AuthorStevens, William Richard
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PublisherThe University of Arizona.
RightsCopyright © is held by the author. Digital access to this material is made possible by the University Libraries, University of Arizona. Further transmission, reproduction or presentation (such as public display or performance) of protected items is prohibited except with permission of the author.
AbstractIt is a common opinion in the image processing field that a software system cannot be both portable and efficient. Furthermore, when efficiency prevails in the design of an image processing system, the system typically becomes hard to use and complicated to program in. Most efficient systems require the user to worry about external data format, buffer allocation, overlapped input and output and similar details. To show that it is feasible to design an image processing system that is efficient, portable and easy to use, a system has been designed and implemented using the "Software Tools" philosophy. This system has been implemented on two computer systems (the PDP-11 and the VAX-11) under three different operating systems (Unix, RSX-11M and VMS). The image operations have been implemented in Ratfor with the bulk of the image i/o routines written in C. Details such as double-buffered overlapped i/o, conversion of external data formats and virtual memory support (on the VAX-11) are handled automatically by the system. Additionally, the system allows one to perform image operations "on the fly" under Unix, allowing one to use software pipelines for image processing. It is shown that this system is portable and efficient. The system is analyzed to determine where the time is spent during typical image operations. This analysis shows that the features that make the system easy to use account for a small fraction of its time. The performance of the system is also measured under different operating systems.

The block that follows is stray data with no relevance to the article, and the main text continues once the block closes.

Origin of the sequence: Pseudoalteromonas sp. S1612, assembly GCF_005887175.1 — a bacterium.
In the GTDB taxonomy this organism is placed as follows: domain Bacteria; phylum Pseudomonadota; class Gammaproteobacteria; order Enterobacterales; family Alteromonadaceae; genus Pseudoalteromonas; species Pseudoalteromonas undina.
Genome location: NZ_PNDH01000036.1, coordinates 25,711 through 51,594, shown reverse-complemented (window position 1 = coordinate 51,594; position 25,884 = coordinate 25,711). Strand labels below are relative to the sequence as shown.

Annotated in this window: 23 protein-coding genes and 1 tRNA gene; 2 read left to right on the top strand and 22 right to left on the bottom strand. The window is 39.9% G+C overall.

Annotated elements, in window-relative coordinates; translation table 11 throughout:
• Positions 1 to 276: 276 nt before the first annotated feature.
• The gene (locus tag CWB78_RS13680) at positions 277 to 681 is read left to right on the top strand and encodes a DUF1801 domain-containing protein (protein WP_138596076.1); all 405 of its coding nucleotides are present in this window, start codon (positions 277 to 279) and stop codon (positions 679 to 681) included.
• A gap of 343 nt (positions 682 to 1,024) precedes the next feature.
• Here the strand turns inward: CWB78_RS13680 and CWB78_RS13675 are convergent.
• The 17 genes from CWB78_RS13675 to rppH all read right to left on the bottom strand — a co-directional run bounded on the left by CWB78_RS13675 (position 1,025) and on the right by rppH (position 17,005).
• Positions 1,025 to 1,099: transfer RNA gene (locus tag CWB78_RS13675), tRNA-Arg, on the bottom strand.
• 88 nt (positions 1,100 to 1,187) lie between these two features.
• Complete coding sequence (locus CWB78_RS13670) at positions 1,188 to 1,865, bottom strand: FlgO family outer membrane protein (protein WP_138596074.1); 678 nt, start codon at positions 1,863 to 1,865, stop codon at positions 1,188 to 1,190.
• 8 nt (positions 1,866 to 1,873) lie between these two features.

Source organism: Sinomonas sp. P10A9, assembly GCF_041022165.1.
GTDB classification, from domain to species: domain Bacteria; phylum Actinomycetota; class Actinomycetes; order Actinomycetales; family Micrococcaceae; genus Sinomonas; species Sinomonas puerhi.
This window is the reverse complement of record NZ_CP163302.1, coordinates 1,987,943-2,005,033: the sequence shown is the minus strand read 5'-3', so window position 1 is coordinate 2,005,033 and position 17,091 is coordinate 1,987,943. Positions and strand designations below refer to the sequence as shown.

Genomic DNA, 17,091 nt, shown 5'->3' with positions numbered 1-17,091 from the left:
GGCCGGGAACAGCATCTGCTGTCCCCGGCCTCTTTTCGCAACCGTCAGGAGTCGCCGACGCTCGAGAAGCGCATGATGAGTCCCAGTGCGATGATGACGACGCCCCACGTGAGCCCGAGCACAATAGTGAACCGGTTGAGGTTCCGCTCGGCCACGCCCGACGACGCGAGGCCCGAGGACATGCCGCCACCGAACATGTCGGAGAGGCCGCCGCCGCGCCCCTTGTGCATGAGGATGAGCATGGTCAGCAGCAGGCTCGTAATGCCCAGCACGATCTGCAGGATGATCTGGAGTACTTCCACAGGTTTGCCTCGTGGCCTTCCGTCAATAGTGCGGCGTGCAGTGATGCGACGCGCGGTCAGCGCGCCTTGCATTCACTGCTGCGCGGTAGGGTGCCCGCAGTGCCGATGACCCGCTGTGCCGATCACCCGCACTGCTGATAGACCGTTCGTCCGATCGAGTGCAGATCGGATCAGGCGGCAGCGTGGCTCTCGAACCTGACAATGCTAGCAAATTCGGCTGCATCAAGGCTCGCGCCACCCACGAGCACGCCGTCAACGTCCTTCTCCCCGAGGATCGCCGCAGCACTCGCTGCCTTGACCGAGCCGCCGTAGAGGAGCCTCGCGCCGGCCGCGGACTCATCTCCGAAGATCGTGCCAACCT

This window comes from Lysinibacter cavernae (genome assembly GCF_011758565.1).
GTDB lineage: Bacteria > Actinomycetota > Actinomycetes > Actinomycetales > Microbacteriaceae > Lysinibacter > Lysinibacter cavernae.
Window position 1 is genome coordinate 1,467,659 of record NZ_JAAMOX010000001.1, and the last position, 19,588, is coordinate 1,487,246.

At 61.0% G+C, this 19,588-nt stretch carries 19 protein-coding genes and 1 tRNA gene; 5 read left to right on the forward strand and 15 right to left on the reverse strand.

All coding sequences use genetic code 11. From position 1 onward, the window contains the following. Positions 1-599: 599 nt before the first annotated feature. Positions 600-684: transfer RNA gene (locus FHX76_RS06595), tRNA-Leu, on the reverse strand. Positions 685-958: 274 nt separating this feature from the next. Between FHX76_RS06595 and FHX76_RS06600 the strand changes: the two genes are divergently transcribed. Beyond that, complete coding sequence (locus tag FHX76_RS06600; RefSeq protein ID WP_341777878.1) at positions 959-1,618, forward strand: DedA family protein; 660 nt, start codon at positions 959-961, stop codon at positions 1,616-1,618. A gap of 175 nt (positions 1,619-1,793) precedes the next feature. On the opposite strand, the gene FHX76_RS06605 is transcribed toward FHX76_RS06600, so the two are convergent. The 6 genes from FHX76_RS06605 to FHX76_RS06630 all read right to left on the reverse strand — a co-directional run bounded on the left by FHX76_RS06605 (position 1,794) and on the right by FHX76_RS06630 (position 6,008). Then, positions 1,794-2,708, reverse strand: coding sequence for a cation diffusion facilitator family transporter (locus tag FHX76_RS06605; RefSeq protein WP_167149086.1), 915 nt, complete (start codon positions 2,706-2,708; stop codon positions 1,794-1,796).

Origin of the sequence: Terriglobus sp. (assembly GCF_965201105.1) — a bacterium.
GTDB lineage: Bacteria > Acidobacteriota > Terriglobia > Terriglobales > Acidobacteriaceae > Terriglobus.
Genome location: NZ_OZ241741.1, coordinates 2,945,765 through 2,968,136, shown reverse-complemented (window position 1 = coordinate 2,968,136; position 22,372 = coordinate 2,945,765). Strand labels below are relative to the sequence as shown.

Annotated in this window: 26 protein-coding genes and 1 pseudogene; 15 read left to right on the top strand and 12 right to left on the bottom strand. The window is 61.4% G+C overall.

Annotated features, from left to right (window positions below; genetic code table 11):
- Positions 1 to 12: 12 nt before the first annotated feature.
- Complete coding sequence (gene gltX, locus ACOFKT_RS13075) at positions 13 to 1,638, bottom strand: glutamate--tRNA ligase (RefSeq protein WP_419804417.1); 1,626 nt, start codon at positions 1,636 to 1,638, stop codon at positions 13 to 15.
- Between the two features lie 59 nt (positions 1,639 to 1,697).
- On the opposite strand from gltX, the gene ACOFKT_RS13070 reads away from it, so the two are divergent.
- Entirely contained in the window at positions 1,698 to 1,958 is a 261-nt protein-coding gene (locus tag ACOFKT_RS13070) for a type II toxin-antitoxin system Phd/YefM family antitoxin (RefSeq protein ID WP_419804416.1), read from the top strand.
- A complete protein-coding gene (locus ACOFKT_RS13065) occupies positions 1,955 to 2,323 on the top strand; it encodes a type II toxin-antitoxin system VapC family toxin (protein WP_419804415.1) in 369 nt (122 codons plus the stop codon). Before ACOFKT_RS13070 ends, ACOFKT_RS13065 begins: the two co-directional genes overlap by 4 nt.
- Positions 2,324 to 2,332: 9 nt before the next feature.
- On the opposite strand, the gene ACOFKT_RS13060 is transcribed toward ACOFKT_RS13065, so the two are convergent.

Degree ProgramSystems and Industrial Engineering